One of the best ways to do this is by using healthy training treats. When someone comes to your door, have them give your dog a treat while they're petting him. This will help your dog associate strangers with something positive (getting a tasty treat) and will make him more likely to stay calm around them. You can also use this technique to teach your dog to ‘stay’ when visitors come over - just have them drop a treat on the floor near your dog as they walk in. With a little patience and consistency, you should be able to train your anti-social dog to stay calm and collected around strangers - making life much easier for everyone involved!

Taming aggressive behaviour during walks: This is one of the most common issues with antisocial dog behaviour and can end up leading to really disastrous situations. Chances are, you've had to deal with them barking excessively, lunging at people or other dogs, and generally being a nuisance. Your dog may also end up attacking another dog or may even get bitten in the process.

Training Treats by Dogsee

Dogsee Crunch is one of the most popular dog training treats. Made from real fruits and vegetables, they're single-ingredient with no added flavours or preservatives - perfect for picky dogs. Not to mention, the healthy ingredients are great for your dog's overall health. What's not to love?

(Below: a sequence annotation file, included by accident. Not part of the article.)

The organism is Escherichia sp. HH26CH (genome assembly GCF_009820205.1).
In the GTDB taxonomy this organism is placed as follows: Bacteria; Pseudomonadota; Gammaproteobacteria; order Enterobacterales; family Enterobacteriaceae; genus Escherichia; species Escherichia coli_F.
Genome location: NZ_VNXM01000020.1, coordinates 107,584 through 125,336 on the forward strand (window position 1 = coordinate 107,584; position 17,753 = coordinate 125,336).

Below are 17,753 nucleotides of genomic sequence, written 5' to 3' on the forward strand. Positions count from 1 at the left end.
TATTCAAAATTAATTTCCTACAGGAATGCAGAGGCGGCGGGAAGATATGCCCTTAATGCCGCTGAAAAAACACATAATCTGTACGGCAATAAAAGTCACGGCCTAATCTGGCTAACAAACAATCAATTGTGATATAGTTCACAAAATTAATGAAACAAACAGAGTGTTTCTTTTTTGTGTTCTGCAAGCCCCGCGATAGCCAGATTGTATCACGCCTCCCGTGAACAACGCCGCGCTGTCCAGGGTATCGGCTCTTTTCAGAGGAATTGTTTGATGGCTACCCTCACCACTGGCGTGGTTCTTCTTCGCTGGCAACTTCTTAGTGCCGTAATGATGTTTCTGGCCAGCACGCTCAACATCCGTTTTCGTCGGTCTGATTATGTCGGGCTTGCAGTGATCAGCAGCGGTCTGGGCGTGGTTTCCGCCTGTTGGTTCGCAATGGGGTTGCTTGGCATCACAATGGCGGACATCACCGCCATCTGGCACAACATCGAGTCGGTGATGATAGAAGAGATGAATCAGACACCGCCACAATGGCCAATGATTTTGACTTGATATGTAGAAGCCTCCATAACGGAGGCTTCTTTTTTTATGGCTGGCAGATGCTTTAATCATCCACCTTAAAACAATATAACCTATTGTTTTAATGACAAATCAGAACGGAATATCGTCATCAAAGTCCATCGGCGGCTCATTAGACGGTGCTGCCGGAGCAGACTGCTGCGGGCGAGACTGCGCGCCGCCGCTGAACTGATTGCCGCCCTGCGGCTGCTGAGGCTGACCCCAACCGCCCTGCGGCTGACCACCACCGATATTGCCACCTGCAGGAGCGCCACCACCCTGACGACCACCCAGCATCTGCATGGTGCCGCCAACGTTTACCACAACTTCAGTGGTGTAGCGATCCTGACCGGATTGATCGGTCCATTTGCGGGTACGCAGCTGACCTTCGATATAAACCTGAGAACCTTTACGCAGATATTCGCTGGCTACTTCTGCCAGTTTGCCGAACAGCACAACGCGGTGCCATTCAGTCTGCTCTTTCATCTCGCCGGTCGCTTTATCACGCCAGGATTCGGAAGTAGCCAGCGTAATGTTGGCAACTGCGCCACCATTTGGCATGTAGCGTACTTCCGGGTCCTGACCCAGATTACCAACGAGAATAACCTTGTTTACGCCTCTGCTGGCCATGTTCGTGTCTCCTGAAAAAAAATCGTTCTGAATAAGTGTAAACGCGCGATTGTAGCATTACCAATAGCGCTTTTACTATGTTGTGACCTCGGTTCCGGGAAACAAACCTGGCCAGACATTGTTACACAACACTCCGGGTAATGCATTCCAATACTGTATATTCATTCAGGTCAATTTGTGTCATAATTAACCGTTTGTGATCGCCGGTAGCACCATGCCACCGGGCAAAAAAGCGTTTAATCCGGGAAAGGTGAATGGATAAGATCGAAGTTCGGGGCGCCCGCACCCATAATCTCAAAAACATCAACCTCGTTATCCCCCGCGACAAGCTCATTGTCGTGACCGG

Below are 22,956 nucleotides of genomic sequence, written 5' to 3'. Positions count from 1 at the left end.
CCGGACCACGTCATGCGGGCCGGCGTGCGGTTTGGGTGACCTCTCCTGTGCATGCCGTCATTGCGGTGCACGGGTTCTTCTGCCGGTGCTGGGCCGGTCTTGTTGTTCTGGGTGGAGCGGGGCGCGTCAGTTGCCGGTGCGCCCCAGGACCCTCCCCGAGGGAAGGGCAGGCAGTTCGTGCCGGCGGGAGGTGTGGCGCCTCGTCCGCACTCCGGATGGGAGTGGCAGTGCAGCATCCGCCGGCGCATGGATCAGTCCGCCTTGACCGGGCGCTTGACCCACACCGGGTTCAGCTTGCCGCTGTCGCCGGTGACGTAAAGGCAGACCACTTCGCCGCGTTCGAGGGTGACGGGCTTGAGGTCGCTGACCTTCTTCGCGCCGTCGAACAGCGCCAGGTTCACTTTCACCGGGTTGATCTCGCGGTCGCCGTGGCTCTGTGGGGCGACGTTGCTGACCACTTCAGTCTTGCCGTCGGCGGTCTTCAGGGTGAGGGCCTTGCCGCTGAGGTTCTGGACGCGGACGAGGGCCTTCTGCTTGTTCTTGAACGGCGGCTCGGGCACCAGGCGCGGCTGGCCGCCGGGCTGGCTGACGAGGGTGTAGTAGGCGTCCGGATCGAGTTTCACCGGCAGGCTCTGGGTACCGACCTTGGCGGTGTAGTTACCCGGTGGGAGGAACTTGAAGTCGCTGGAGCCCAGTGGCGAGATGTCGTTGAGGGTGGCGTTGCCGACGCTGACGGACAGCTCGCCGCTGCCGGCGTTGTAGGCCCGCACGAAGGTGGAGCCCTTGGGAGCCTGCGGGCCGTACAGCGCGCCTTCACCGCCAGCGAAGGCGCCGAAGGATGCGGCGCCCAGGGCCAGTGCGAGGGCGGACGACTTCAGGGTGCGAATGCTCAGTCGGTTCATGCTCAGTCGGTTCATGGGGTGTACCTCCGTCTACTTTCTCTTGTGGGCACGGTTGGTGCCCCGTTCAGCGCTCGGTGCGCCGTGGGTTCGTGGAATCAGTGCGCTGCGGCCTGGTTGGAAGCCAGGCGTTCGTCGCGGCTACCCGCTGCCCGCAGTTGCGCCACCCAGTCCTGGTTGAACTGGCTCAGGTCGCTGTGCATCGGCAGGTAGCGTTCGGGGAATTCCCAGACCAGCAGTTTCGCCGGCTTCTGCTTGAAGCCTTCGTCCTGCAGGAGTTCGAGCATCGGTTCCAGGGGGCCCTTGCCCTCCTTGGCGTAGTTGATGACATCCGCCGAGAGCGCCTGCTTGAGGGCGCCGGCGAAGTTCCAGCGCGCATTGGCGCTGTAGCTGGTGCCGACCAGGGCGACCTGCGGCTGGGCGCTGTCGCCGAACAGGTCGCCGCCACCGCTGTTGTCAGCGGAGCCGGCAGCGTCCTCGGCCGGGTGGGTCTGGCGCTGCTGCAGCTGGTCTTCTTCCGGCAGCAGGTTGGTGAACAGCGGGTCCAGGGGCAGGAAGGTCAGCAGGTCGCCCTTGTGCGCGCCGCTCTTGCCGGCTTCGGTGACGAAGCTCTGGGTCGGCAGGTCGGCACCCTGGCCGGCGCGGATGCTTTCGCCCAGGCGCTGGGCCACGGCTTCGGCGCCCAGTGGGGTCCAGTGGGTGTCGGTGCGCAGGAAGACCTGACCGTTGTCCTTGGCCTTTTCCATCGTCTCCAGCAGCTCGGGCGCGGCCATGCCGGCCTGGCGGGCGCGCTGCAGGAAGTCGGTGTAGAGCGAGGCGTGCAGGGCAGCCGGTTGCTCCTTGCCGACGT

Freeze-Dried Apple Dog Treats

Dogsee’s Mini Pops treats are the perfect size for training your dog. They are small enough to be easy to carry around, but big enough to get your dog's attention. These puffed and crunchy dog treats are made from yummy cheese sourced from the Himalayas, these cow and yak milk chews are full of nutrition. They're also the perfect soft doggie treat, whether you're looking for healthier training treats or softer chews for your dog. So why not give them a try? Your dog is sure to love them!

Bite-Sized Dog Training Treats

Frequently Asked Questions

1. Can I train my dog to be more social?

Answer: Yes, with timely intervention and consistency in training, you can reverse your dog’s anti-social behaviour.

2. Is it ever too late to reverse a dog’s anti-social behaviour?

Answer: Definitely not, it is never too late to retrain your dog to be more socially accommodating. However, it is advisable to address the issue as early as possible to ensure that your efforts are lessened.

3. How long does it take to fix your dog’s anti-social behaviour?

Answer: This depends on how often you are training your dog. If you train your dog everyday for an hour, it may take about 6-8 weeks to reverse their behaviour.

4. What kind of pet treats are best while training anti-social dogs?

Answer: Dogsee treats, sourced from the Himalayas are made from only the finest ingredients. We use a special process that preserves all the nutrients and flavour. This means that your dog will get the most out of every treat, and you can feel good knowing that you're giving them something healthy and delicious which are perfect for training your dog.

Dogsee was created with the mission of making the lives of pets better and their parents worry-free. We believe that every pet deserves the very best and this is reflected in everything we do. From our nutritious food to our playful toys, we are constantly innovating to bring new and better products to market that make life with pets more enjoyable.